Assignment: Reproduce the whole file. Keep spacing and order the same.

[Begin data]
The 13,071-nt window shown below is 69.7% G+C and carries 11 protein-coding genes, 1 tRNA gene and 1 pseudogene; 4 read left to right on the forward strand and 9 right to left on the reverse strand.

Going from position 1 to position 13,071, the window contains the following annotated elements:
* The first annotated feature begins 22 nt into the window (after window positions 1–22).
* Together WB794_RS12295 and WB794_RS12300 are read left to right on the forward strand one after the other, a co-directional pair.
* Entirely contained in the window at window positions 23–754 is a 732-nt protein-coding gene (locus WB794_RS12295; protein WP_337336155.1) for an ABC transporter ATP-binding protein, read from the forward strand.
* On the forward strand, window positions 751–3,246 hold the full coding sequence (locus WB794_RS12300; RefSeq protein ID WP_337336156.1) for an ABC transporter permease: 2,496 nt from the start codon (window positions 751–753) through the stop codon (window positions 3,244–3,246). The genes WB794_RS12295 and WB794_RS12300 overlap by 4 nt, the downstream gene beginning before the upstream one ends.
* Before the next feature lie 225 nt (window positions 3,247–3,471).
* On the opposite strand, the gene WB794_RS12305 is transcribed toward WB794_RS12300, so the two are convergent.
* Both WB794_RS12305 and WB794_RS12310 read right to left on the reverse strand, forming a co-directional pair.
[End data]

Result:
The 13,071-nt window shown below is 69.7% G+C and carries 11 protein-coding genes, 1 tRNA gene and 1 pseudogene; 4 read left to right on the forward strand and 9 right to left on the reverse strand.

Going from position 1 to position 13,071, the window contains the following annotated elements:
* The first annotated feature begins 22 nt into the window (after window positions 1–22).
* Together WB794_RS12295 and WB794_RS12300 are read left to right on the forward strand one after the other, a co-directional pair.
* Entirely contained in the window at window positions 23–754 is a 732-nt protein-coding gene (locus WB794_RS12295; protein WP_337336155.1) for an ABC transporter ATP-binding protein, read from the forward strand.
* On the forward strand, window positions 751–3,246 hold the full coding sequence (locus WB794_RS12300; RefSeq protein ID WP_337336156.1) for an ABC transporter permease: 2,496 nt from the start codon (window positions 751–753) through the stop codon (window positions 3,244–3,246). The genes WB794_RS12295 and WB794_RS12300 overlap by 4 nt, the downstream gene beginning before the upstream one ends.
* Before the next feature lie 225 nt (window positions 3,247–3,471).
* On the opposite strand, the gene WB794_RS12305 is transcribed toward WB794_RS12300, so the two are convergent.
* Both WB794_RS12305 and WB794_RS12310 read right to left on the reverse strand, forming a co-directional pair.